I was born in Salt River, South Africa, and then moved to Mitchell’s Plain – I am the youngest of four siblings and the only girl… writes Michelle Thomas, in response to the Stellenbosch University study (which has since been retracted) which claimed from its (limited!) research that coloured women have an increased risk of low cognitive functioning due to their low education and unhealthy lifestyles.
My parents got divorced when I was six years old and my eldest brother was 13. My mother, who was a factory worker in the printing industry, was left all on her own to feed, clothe and ensure we had a home and education – all this with NO maintenance.
She managed through the grace of God, grit and lots of determination. I’m sure her brain was working overtime in having to plan the next meals, remembering to pay bills (as the bills could never be paid at the same time) and paying attention to these 4 kids and their needs and wants.
Great cognitive functioning I think.
Growing up we knew that varsity or college were not an option. We needed to finish high school, mine being Oaklands Senior Secondary, get a job and assist Mom ASAP. We all had casual jobs from the age of 15 and actually haven’t stopped working since. No privilege!
I worked for the City of Cape Town for 13 years during which I also sold Tupperware, Honey jewellery, Shzen , clothing and had a Saturday morning spot at the graveyards selling luxuries to the mourners attending funerals.
I did all this because I wanted my own home and was determined to be independent and never ask or wait on handouts from anyone. With the little to no privilege I was afforded, this life of mine had no room for failure and my success was left up to me.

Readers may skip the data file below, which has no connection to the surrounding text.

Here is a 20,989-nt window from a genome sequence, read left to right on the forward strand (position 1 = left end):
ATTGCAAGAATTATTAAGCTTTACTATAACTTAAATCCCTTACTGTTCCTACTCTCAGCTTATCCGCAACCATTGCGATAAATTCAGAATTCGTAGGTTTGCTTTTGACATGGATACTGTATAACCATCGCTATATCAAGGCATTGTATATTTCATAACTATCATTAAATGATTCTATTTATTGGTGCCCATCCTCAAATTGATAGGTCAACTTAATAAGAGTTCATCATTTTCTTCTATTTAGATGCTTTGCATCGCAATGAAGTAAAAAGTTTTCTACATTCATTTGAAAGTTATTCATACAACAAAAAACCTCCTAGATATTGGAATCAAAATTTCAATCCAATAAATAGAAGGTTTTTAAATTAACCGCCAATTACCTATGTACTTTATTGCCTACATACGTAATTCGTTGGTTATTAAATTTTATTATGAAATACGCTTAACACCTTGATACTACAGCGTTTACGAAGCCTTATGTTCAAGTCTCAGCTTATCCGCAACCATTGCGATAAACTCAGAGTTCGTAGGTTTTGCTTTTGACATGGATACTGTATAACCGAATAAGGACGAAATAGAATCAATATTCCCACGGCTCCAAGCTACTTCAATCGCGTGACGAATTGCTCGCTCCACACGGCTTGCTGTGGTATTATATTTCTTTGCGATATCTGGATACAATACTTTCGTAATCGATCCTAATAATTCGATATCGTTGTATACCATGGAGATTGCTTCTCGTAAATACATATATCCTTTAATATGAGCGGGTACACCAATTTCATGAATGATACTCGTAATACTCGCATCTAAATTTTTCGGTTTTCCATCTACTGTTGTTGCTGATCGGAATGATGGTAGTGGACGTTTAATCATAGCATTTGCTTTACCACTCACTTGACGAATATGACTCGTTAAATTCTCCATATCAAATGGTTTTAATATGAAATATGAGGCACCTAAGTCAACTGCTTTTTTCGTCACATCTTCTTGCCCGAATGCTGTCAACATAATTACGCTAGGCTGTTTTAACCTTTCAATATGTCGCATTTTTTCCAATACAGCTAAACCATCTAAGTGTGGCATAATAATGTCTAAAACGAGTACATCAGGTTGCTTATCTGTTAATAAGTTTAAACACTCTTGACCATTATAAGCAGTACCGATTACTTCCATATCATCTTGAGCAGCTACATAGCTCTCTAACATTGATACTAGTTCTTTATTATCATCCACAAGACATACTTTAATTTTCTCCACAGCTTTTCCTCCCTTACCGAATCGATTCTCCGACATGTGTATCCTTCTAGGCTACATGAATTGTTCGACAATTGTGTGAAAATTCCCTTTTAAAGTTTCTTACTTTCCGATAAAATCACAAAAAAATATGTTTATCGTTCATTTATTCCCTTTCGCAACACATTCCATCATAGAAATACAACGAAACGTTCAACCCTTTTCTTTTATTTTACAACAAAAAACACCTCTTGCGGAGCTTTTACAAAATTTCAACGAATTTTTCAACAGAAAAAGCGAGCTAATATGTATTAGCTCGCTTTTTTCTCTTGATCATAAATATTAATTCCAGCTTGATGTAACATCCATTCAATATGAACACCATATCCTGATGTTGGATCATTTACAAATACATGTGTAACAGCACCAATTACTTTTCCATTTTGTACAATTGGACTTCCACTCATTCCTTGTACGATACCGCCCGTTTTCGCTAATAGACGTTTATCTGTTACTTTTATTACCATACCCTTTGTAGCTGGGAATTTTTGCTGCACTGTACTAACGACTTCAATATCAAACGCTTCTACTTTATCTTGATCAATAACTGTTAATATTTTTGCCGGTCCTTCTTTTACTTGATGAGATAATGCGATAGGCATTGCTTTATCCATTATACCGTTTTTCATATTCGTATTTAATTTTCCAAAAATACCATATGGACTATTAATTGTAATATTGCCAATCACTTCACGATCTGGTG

After 13 grateful years at the City I started in the property business and after 11 years of hoping, proving and praying that I would get a share in the two companies I had worked for as a very successful property professional and property manager, I realised that this was never going to happen.
I then took the next step – got my NQF4 and NQF5 qualifications and started Michelle Thomas Properties. This June we will be two years old and standing tall… grace, grace and lots of favour.
I am a mother to a son and a fiercely independent daughter who is currently a 4th-year varsity student, has a casual job since the day she finished matric, does babysitting and takes photographs at golf days to support herself.
I am happily married to a very supportive partner that also happened to be my best friend – a man that allows me to grow and rise and celebrates my colourfulness.
Although we had no privilege in the sense of wealth, top schools or even varsity, I wouldn’t change a thing. The food we grew up eating was bought with the intention of survival and to feed as many as possible, not necessarily focusing on health and nutrition. Despite this, we are all healthy by God’s grace once again.
Today I am a marathon runner and gym freak that encourages everyone to keep moving. I am grateful that my struggles have become the scars I wear bravely.
It built a character that no wealth or education ever could.
I want to tell the (Stellenbosch) researchers that I wish my mom, daughter and I were part of your research.
I wish that every time I read and listen to the follow-up interviews and write-ups about your research, that I don’t feel hurt, angry and robbed!
I wish that I could hide the rubbish you think you “discovered” from being seen by my daughter and other women out there.
I wish that the colour of our skin does not change and affect where we as women are placed in people’s minds, but rather that our character and scars will earn the respect and recognition we so dearly deserve.
By Michelle Thomas
Republished on SAPeople.com with Michelle Thomas’ kind permission.